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Curr Opin Allergy Clin Immunol. 2018 Nov 1. doi: 10.1097/ACI.0000000000000491. [Epub ahead of print]

Will precision medicine be available for all patients in the near future?

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School of Health Sciences, Catholic University of Salta, Argentina.
Hospital Quirónsalud Bizkaia, Bilbao, Spain.
Humanitas University and Research Hospital, Milano, Italy.



Evidence-based medicine and guidelines directing the diagnosis and treatment of patients are changing. General recommendations are moving towards an individual focus, where technology evolution allows identification of specific patterns and where 'one size fits all' no longer has a place.


Emerging innovations on health technology include useful tools for individualizing patients' specific conditions and follow-up. There are several preventive initiatives that aim to reduce allergic disease development, but they have no generalizable and definitive results as yet. Both omics and molecular diagnosis have provided the basis for differentiating clusters of patients, both allowing prediction of severity and also indicating appropriate management. Here we discuss examples contributing to some specific conditions we are now facing.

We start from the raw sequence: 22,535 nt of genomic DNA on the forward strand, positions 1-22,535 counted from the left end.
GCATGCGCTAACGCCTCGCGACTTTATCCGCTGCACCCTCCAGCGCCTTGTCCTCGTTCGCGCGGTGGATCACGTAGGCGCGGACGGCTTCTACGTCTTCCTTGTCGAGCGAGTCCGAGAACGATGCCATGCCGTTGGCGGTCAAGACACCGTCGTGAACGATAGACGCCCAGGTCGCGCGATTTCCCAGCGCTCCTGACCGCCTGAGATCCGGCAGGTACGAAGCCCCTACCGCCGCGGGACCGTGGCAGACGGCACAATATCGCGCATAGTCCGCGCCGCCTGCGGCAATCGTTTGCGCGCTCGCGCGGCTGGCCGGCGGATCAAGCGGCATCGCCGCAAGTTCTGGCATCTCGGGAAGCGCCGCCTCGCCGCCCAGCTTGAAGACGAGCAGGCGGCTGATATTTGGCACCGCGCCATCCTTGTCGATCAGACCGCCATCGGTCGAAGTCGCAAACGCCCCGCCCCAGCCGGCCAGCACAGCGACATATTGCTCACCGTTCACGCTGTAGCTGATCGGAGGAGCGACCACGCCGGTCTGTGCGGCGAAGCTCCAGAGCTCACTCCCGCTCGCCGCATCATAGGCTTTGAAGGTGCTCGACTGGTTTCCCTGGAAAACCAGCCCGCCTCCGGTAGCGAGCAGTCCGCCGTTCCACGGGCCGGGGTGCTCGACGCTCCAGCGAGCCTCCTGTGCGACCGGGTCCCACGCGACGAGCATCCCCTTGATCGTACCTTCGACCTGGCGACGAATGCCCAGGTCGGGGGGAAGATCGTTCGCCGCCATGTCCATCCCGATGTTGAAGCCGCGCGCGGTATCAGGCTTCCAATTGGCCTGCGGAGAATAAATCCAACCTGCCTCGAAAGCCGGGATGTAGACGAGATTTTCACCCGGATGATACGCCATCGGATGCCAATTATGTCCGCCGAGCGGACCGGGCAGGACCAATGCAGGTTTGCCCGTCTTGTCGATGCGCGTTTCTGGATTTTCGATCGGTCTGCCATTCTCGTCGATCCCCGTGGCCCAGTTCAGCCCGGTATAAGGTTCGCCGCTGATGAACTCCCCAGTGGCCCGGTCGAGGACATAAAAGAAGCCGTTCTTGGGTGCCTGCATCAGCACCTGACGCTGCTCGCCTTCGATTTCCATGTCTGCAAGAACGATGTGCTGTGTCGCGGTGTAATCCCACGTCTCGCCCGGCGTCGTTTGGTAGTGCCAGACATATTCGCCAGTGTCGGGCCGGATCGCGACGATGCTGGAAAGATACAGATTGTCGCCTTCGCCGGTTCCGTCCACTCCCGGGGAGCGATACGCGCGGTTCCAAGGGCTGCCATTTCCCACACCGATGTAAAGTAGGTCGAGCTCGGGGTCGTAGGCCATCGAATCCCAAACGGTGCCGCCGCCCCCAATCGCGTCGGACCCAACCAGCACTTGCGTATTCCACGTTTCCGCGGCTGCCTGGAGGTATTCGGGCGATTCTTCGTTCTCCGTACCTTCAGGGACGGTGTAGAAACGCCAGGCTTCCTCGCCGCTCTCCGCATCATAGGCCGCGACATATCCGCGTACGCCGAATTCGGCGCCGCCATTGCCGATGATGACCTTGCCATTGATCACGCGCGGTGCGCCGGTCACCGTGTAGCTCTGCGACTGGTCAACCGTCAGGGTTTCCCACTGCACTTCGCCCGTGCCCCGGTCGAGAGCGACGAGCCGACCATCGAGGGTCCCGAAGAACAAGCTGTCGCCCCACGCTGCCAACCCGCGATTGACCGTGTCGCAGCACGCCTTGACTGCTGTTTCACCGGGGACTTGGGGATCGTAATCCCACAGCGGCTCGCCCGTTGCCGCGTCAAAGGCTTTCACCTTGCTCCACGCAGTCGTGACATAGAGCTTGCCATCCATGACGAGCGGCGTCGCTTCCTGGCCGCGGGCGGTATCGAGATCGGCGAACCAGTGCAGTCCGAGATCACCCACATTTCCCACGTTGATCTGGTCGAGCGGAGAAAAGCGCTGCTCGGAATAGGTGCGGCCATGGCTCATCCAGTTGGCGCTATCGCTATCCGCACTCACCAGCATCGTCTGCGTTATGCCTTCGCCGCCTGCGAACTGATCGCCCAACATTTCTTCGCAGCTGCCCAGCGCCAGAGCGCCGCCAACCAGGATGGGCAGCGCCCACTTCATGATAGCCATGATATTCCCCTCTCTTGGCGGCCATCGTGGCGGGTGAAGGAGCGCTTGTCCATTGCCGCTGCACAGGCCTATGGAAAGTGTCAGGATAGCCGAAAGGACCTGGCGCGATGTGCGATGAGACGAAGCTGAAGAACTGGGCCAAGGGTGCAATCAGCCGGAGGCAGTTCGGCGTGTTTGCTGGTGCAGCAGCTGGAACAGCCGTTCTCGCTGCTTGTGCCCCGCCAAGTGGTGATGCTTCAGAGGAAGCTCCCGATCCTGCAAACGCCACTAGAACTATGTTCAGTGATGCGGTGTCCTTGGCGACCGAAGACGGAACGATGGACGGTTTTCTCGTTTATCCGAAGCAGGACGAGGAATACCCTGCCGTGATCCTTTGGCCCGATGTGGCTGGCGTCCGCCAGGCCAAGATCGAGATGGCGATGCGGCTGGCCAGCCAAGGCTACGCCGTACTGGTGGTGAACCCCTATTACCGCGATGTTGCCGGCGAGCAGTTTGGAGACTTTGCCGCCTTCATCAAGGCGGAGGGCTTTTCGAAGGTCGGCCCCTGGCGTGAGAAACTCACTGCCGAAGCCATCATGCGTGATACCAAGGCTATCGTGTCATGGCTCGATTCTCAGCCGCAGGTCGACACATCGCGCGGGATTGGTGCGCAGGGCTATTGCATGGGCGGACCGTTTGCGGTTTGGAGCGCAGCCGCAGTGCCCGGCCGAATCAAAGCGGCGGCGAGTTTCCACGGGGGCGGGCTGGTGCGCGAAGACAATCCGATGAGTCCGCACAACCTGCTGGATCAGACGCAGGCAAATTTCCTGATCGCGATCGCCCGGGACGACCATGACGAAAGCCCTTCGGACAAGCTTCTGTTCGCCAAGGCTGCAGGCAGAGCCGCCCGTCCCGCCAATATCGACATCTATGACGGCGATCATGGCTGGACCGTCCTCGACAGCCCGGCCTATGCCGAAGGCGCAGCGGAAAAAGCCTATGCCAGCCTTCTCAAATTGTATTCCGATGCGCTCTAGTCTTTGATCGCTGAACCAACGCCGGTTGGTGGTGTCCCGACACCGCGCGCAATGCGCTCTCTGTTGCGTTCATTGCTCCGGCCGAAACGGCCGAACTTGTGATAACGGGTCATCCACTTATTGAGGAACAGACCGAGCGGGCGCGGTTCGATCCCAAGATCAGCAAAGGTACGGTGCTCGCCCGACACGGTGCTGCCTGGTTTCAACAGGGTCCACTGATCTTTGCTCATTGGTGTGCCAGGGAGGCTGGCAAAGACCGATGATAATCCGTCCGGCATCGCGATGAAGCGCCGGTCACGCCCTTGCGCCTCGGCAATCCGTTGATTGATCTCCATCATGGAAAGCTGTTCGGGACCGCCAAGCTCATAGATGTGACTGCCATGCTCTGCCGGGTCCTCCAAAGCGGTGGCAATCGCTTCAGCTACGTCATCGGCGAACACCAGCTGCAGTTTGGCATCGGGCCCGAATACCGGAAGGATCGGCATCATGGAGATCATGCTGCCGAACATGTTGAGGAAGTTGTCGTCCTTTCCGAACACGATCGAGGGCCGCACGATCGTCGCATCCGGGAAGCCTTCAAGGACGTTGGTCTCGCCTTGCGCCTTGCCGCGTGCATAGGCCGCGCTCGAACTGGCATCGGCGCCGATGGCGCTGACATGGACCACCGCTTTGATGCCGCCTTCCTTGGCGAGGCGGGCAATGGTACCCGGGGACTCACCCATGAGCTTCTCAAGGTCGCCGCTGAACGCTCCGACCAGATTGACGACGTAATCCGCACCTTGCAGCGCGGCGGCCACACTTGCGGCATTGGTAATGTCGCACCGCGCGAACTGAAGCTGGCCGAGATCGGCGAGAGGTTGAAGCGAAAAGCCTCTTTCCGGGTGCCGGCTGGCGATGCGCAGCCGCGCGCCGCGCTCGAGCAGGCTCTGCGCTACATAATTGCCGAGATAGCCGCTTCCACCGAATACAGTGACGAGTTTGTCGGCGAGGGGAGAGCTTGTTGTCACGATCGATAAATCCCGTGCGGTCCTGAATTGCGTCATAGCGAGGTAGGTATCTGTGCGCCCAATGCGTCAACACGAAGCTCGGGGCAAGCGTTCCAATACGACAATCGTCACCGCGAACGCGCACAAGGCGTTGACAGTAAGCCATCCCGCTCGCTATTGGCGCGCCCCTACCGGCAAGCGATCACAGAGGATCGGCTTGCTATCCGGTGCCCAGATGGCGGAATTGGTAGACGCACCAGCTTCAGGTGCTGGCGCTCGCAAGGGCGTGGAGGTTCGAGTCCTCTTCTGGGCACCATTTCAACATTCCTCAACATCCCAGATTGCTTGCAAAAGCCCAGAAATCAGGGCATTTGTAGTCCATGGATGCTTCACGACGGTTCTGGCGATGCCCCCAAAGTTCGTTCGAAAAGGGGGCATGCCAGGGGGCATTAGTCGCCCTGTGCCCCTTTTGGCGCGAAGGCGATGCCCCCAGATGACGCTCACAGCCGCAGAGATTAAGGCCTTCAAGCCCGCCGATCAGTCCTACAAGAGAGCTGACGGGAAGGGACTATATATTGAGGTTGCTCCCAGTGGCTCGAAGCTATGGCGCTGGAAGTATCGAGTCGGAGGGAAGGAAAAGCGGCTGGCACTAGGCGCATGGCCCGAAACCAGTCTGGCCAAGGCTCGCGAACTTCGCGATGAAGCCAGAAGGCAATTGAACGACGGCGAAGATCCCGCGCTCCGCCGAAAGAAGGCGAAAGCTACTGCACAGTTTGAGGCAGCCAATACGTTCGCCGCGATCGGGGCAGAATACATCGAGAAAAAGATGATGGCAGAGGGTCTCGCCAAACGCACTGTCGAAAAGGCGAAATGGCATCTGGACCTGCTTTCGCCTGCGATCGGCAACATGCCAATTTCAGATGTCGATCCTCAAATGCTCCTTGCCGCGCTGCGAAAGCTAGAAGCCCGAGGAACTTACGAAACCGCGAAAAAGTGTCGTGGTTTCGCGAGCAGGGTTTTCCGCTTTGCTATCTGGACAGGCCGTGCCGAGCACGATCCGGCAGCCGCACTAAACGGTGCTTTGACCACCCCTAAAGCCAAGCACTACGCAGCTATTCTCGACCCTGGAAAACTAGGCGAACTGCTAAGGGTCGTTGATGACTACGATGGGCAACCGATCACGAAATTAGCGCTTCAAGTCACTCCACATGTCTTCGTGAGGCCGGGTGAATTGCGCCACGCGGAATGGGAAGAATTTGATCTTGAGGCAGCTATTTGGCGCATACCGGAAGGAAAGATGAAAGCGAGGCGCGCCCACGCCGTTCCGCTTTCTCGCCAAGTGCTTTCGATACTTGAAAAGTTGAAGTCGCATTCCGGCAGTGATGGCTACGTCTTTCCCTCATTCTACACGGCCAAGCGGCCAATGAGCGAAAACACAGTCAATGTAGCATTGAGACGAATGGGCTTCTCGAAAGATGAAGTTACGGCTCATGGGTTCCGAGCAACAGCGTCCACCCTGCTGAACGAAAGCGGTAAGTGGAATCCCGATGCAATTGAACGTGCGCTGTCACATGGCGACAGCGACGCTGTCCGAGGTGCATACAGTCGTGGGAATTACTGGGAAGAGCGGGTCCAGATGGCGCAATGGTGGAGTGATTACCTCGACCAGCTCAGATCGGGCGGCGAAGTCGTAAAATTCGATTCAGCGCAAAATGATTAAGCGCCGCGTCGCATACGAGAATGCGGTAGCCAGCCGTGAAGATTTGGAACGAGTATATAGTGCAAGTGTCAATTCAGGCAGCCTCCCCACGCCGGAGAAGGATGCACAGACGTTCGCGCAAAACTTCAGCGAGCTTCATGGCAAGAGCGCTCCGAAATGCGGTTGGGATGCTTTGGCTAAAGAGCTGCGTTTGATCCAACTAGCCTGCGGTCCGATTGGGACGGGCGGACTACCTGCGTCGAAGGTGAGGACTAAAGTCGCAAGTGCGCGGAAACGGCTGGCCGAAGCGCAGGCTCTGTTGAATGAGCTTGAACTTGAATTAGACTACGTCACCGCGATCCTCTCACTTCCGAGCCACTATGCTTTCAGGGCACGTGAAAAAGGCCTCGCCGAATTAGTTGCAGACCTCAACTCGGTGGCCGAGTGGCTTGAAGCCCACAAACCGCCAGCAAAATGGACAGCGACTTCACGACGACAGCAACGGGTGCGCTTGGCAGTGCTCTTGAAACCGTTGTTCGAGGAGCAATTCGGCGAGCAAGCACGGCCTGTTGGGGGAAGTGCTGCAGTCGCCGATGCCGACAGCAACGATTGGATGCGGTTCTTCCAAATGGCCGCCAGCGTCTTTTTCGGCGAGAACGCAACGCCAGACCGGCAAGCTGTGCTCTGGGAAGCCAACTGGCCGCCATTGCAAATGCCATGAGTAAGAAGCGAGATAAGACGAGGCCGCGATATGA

Precision medicine encompasses a personalized care of the patient, the prediction of a successful treatment, the potential prevention of a disease and its progression when present and the important active participation of the patient in the planning and guidance of the approach and management. Technology and medical innovations like omics and molecular diagnosis help for discriminating specific phenotypes/endotypes and the correct individualized interventions. The great challenge for implementing precision medicine will be the possibility of providing those advances to everyone at affordable costs.


Technology and innovations in medicine are aimed to help all patients globally, providing evidence for particular conditions that need to be personally considered, involving the patient's decision while treating, predicting and preventing disease. Our aim should be to have precision medicine available everywhere at any time.

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